Top 5 other things to do in Peru!

For many, a trip to Peru simply wouldn’t be complete without paying the world-famous Machu Picchu a visit. We certainly won’t argue with that, the spectacular Inca Citadel is truly a place of ancient historical grandeur and, despite the throngs of tourists (thought to be some 2,500 a day in peak season), the landscape still retains an air of magic and mystery. But, Peru is a land of adventure and intrigue in its own right and has so much more to offer.

Here are 5 other things to do in Peru once you’ve paid a visit to the awe-inspiring ancient city of Machu Picchu.


1. Spot condors at Colca Canyon

For ethereal Peruvian magic, Colca Canyon is a must-see. The world’s second deepest canyon, Colca measures twice the depth of the Grand Canyon and is easily as remarkable. An impressive 100km across, this Andean valley is perfect for adventurous hikers and makes a fantastic stop-off point between the beautiful white city of Arequipa and the breath-taking Lake Titicaca. The enchanting market town of Chivay is set in a picturesque patchwork of Pre-Inca agricultural terracing and manages to retain all of its remote Peruvian charm while acting as the perfect hub for tourists. To see something truly magical, start your trek early and head to the breath-taking Cruz del Condor. This is the most visited part of the Canyon and, with the river almost 1,500metres below you and the surrounding peaks rising another 3,400 metres above you, it’s the perfect place to appreciate the work of Mother Nature. An early morning visit allows you to view the majesty of the Condors at prey. These stunning birds nest in steep cliff faces around Cruz del Condor and there can be few other places on earth that offer the opportunity to see them at such close quarters.



2. Hike to Gocta Falls

Measuring an impressive 771 metres, this glorious waterfall wasn’t officially recognised until 2005 so you’ll be amongst the first tourists (relatively speaking) to trek to its summit. Ranked between the world’s third and 16th largest waterfall depending on which source you rely, Gocta Falls provides a perfectly well-maintained hike which is surrounded by the magnificent sights, sounds and smells of the cloud forest. And the reasonably priced Gocta Andes Lodge acts as the ideal base for those wishing to see the Falls. Expect striking wildlife (think hummingbirds, butterflies and the native, orange-plummaged bird known as the Cock of the Rock), beautiful views and perfectly refreshing Pisco Sours as you gaze on the Falls from the comfort of your homely hotel.



3. Visit Kuelap

If you’re looking for iconic, ancient history and breath-taking landscapes, the ruined citadel of Kuelap has it all. These pre-Inca ruins pre-date Machu Picchu and despite being far less well known, are every bit as impressive. Head to the summit via cable car and get ready for exceptional panoramas. With surprisingly few tourists, the site is built on a mountain-top that is 3,000 metres above sea level and experts estimate its construction began around 500AD. Perfectly preserved, the dramatic home of the Chachapoya people (or warriors of the clouds) will leave you awe-struck.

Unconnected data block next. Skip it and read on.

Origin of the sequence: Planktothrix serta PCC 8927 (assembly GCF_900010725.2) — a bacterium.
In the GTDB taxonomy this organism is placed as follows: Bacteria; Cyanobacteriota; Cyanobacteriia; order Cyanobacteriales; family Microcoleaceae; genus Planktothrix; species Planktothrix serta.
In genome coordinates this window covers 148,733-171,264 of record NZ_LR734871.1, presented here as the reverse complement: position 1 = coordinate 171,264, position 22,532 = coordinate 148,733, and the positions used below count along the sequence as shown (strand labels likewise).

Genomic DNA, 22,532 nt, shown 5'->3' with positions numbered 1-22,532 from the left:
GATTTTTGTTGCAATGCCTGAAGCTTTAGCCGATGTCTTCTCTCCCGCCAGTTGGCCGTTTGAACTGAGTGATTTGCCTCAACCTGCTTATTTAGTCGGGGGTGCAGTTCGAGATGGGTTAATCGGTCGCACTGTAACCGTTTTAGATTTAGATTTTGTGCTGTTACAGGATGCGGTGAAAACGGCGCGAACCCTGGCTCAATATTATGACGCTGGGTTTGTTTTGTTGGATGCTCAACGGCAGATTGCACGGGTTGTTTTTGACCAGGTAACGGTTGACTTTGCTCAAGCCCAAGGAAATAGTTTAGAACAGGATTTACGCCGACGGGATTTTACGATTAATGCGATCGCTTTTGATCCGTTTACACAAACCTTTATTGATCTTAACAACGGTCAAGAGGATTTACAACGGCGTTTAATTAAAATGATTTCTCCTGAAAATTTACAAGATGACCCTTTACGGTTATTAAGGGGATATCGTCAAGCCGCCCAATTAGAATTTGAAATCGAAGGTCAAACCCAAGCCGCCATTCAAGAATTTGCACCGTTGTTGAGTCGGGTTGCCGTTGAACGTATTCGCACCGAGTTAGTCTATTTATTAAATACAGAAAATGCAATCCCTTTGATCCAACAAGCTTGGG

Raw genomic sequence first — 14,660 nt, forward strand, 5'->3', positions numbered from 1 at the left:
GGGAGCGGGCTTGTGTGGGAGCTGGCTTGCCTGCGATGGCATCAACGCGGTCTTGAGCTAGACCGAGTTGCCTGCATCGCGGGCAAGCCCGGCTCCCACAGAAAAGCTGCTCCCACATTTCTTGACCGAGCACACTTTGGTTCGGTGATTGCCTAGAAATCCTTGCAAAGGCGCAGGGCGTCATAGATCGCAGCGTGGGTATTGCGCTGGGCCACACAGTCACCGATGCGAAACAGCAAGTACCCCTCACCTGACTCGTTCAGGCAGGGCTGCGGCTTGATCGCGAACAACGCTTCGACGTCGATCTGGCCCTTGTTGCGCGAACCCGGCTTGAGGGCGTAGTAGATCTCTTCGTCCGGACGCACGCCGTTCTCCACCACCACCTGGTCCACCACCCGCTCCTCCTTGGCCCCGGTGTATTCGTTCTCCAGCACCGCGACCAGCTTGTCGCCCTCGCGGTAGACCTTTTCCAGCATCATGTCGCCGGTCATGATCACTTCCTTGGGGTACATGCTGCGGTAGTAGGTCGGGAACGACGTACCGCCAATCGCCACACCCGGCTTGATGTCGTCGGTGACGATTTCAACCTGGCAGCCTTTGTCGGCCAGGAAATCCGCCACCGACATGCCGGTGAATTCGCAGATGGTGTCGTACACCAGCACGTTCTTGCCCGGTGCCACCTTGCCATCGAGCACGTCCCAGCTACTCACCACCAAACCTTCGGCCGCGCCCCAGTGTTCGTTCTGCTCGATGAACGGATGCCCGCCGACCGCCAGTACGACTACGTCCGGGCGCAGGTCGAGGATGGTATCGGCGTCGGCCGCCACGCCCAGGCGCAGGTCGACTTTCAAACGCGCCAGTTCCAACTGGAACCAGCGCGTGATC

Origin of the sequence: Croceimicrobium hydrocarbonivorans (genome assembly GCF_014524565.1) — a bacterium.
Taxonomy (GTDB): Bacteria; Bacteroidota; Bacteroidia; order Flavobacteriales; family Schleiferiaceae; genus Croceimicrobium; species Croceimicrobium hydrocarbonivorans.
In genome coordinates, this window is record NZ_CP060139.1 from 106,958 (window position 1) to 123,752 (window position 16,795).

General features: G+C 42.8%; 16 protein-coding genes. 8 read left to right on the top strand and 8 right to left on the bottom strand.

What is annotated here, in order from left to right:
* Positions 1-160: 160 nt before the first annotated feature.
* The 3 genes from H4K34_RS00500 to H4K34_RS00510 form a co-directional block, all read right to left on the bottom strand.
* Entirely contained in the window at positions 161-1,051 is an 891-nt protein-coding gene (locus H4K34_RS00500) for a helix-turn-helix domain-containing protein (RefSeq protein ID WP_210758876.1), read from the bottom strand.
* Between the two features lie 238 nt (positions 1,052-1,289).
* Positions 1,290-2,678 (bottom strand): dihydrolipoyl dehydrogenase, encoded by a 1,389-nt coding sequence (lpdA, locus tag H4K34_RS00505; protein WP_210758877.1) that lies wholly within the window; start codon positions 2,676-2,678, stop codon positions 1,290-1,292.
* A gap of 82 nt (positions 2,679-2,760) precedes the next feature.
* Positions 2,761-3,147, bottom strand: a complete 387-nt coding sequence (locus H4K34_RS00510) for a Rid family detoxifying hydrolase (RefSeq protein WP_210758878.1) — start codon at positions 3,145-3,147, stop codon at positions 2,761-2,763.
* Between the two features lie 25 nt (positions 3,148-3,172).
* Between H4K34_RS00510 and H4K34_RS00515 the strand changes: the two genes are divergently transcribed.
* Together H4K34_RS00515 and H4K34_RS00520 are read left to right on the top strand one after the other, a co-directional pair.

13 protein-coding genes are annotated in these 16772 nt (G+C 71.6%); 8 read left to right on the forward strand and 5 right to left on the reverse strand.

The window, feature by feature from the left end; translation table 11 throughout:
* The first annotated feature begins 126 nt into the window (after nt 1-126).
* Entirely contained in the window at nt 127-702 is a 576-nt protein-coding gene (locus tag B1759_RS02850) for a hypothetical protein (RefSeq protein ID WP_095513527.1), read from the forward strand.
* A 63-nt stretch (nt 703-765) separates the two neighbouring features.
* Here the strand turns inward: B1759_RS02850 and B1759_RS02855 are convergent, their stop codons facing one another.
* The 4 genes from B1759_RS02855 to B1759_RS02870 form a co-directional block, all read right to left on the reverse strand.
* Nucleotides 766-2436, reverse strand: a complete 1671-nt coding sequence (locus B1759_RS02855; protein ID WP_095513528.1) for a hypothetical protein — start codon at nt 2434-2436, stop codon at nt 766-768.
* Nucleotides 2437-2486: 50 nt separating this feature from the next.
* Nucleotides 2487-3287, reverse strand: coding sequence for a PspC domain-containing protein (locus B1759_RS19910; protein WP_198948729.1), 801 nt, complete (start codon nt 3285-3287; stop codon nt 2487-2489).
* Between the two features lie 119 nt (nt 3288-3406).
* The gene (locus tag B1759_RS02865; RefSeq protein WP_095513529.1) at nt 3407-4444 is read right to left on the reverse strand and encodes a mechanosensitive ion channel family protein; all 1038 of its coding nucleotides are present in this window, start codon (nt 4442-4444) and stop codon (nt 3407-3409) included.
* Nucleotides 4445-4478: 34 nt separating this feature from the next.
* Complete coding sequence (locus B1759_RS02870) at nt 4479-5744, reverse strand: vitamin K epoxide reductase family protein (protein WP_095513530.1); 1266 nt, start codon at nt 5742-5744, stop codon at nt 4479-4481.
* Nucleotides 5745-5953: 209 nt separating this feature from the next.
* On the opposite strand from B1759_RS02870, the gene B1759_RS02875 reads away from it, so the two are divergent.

4. Trek to Rainbow Mountain

Vinicuna or Rainbow Mountain has become something of an Instagram sensation in recent years. This glorious mountain is naturally striped with a range of colours from deep maroon to vibrant lavender to shimmering gold. Beautifully picturesque, the ‘Mountain of 7 colours’ certainly makes for some spectacular social media snaps but that’s not all it has to offer. Visitors will travel along ancient pathways, past formidable glaciers, tranquil lakes, and bucolic scenes of grazing llamas. One of the world’s most incredible geological features, Rainbow Mountain can be seen in a day with an overnight stay in Cusco.



5. Travel by train between Cusco and Lake Titicaca

10 hours apart by train, you wouldn’t necessarily consider the Inca capital of Cusco and the ‘birthplace of the sun’ Lake Titicaca to exist as the same point on a list of ‘things to do in Peru’ but, thanks to the once-in-a-lifetime journey aboard the Peru Rails Titicaca train, they make the perfect pairing. Your journey will start in Cusco (a truly beautiful city which is the perfect base for exploring the Sacred Valley and Machu Picchu) before taking in Urcos and La Raya. The glorious 1920s Pullman-style train boasts an open-air observatory car from which guests can gaze upon towering mountains, crystal clear lakes and charming villages. Boasting afternoon tea, Pisco Sours making sessions, live traditional music and much more, this has to be one of the finest ways to travel. The 10-hour journey should provide you with ample opportunity to relax and recharge before you reach your final destination of Lake Titicaca. Straddling the vast borders of Bolivia and Peru, this shimmering masterpiece is the world’s highest navigable lake. From the azure blue, sparkling skies to the deep blue shimmering lake, the region is a mixture of crumbling cathedrals, unique floating reed islands and distinctive communities (who somehow manage to brave the night-time cold without so much as a shiver). This is truly unique experience that you’re likely to be talking about for years to come.



For enchanting vistas, once-in-a-lifetime treks and stunning Amazonian wildlife, Peru won’t be bettered. Come for the spectacle of Machu Picchu but stay for the myriad of other things to see and do.

Written by freelance writer Natasha James, after recently travelling to Peru with Rainbow Tours.


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